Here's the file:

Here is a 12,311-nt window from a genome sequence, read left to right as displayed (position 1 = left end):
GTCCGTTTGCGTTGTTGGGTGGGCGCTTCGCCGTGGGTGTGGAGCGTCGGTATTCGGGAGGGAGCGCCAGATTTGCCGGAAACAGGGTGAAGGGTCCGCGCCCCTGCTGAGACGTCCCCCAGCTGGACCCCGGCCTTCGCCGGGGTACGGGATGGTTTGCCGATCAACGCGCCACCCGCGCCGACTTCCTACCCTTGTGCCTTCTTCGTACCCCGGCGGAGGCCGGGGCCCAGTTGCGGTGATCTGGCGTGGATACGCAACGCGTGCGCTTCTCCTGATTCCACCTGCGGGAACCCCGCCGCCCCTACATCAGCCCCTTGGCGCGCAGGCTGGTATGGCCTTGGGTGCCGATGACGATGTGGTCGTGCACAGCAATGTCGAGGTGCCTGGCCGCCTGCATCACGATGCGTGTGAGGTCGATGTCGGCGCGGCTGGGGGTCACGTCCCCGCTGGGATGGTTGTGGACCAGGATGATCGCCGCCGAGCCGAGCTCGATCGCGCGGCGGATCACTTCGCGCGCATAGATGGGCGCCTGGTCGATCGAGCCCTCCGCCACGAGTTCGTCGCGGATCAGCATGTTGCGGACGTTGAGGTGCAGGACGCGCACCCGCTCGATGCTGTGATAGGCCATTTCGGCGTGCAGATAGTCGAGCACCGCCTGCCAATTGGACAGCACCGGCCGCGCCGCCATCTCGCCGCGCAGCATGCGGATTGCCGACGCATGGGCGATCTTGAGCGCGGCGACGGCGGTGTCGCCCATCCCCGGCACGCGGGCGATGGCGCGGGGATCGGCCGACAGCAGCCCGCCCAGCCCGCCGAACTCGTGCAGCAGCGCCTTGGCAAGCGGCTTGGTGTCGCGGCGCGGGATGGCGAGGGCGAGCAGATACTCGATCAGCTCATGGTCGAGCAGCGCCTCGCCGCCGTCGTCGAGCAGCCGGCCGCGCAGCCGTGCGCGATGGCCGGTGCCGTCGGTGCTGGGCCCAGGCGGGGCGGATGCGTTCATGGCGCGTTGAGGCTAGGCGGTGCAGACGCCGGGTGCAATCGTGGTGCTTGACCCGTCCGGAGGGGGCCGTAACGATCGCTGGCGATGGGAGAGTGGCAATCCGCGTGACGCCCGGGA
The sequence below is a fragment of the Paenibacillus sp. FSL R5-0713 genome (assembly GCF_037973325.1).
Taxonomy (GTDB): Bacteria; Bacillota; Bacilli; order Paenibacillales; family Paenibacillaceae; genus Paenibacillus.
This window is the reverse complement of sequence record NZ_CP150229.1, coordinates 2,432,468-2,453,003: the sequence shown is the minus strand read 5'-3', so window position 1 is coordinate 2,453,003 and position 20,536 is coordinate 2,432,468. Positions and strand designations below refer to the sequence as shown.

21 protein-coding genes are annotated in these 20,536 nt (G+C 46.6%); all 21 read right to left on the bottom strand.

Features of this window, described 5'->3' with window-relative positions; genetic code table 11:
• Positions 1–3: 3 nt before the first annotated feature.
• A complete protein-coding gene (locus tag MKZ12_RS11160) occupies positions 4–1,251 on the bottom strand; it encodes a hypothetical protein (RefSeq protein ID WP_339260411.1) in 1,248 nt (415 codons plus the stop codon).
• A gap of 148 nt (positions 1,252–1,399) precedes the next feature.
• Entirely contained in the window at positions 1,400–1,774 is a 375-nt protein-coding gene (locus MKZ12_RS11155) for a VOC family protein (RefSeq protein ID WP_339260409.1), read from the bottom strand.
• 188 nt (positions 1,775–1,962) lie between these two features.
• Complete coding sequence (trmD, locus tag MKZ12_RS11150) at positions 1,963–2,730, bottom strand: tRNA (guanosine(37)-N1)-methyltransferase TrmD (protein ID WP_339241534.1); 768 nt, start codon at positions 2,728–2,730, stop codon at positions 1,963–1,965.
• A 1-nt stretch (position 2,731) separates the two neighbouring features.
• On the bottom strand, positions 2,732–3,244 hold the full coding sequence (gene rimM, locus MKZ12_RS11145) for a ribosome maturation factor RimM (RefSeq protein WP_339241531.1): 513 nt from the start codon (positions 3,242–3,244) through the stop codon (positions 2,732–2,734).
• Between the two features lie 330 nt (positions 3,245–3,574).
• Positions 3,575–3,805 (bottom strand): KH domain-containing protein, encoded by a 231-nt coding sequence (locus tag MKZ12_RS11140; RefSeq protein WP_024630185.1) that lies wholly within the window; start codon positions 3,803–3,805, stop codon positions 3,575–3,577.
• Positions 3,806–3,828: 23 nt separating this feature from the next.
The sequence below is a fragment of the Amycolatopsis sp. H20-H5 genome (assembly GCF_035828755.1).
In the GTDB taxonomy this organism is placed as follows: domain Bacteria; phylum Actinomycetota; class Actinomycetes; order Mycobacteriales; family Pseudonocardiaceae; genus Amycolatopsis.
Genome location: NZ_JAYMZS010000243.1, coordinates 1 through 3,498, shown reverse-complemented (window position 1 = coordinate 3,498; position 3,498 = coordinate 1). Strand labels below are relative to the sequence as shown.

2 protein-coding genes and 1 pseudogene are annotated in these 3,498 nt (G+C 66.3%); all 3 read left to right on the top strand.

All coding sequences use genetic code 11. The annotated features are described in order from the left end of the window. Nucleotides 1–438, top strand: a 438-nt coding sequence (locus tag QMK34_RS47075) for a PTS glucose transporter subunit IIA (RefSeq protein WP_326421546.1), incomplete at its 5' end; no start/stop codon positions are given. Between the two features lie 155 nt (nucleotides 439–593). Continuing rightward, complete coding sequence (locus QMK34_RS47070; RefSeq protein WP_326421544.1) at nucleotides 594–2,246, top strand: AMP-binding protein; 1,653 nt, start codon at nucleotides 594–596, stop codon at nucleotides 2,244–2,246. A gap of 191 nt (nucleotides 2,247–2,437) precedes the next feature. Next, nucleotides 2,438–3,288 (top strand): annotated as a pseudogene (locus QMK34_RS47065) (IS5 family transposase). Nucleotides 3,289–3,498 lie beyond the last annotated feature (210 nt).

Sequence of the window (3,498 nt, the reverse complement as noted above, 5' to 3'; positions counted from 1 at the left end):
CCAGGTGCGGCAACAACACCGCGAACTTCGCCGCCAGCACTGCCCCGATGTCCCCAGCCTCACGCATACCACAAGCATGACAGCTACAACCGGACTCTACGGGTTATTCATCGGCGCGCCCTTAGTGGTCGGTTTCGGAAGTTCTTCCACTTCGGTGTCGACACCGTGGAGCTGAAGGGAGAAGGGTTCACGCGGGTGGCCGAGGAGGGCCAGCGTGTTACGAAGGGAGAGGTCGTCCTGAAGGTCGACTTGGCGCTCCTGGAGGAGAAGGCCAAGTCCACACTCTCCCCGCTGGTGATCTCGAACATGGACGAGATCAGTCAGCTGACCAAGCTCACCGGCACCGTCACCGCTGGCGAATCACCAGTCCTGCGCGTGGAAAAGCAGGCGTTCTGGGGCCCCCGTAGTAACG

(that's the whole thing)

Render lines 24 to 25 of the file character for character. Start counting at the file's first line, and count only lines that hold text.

Sequence of the window (3,498 nt, the reverse complement as noted above, 5' to 3'; positions counted from 1 at the left end):
CCAGGTGCGGCAACAACACCGCGAACTTCGCCGCCAGCACTGCCCCGATGTCCCCAGCCTCACGCATACCACAAGCATGACAGCTACAACCGGACTCTACGGGTTATTCATCGGCGCGCCCTTAGTGGTCGGTTTCGGAAGTTCTTCCACTTCGGTGTCGACACCGTGGAGCTGAAGGGAGAAGGGTTCACGCGGGTGGCCGAGGAGGGCCAGCGTGTTACGAAGGGAGAGGTCGTCCTGAAGGTCGACTTGGCGCTCCTGGAGGAGAAGGCCAAGTCCACACTCTCCCCGCTGGTGATCTCGAACATGGACGAGATCAGTCAGCTGACCAAGCTCACCGGCACCGTCACCGCTGGCGAATCACCAGTCCTGCGCGTGGAAAAGCAGGCGTTCTGGGGCCCCCGTAGTAACG